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Councilors should be careful when considering cop contracts

City could stick with the sheriffs office or be served by the Sandy Police


The Estacada City Council decided earlier this year that it would examine different options for providing law enforcement services for residents.

Since then, councilors have heard from representatives of the Clackamas County Sheriff’s Office, which the city currently contracts with, and the Sandy Police Department, about what can be offered.

Law enforcement is one of the most critical functions of government, especially at the local level. Even the most vehemently anti-government citizen is quick to expect a response when an emergency arises.

Because of that, it’s really important that the council consider what is best for its citizens when deciding which agency to select to provide coverage to Estacada.

A proposal put forth by the Sandy Police Department promises to save the city just under $70,000 per year for services similar to what it has received from the sheriff’s office for several years.

City officials have prefaced their deliberations on the matter by saying that they are happy with the job that the sheriff’s office has been doing. When he addressed the council earlier this month, Lt. Shayne Strangfield from the sheriff’s office described that entity as a “world-class agency.” He’s right, and its response to the Clackamas Town Center shooting last December should be heralded as an example of how police should respond to a live shooting event.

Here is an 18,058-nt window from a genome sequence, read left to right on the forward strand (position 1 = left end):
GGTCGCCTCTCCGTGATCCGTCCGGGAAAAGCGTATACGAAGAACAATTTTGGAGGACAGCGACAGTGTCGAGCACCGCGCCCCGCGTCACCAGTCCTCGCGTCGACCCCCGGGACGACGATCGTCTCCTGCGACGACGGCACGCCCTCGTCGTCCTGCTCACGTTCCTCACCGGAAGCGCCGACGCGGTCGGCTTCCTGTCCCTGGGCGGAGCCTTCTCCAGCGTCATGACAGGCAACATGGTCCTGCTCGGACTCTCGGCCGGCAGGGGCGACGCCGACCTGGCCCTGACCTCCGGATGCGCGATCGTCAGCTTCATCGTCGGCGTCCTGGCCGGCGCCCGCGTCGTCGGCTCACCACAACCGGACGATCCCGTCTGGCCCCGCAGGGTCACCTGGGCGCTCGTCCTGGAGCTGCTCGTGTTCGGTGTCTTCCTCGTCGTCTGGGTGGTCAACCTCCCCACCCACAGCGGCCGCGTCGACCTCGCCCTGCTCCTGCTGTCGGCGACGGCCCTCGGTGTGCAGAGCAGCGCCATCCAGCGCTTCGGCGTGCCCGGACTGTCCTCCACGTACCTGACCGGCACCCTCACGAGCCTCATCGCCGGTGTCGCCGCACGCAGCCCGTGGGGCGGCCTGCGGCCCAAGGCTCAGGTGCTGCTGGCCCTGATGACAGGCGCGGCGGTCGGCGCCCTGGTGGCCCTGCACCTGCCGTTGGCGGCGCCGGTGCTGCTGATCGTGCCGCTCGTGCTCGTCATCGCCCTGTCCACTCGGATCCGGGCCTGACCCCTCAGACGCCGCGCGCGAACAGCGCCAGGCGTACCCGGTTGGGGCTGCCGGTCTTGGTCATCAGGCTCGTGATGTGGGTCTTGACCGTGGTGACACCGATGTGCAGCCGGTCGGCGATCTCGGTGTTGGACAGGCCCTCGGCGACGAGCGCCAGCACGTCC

The city’s contract with the sheriff’s office expires in August, giving councilors a relatively tight timeframe in which to make their decision.

Councilors would be wise to solicit public opinion on this matter and consider it as part of their process. Sandy residents may also be interested in knowing how the addition of Estacada to their police department’s coverage area could potentially affect the services they receive.

It is also important that if the council decides to select Sandy over the sheriff’s office, it does so in a manner that retains the goodwill between the city and that agency.

Government agencies have been known to engage in turf wars, especially where contracts and monetary transactions are concerned. The sheriff’s office must not feel as if it’s being slighted by the city and its officials if the council switches its service provider.

Competition is generally a good thing, and it is allowing Estacada’s city councilors to choose between two very qualified entities for an extremely important service. Let’s just hope that they have the wisdom to do it in a way that makes citizens feel involved and maintains the good working relationship that the city has long had with the sheriff’s office.



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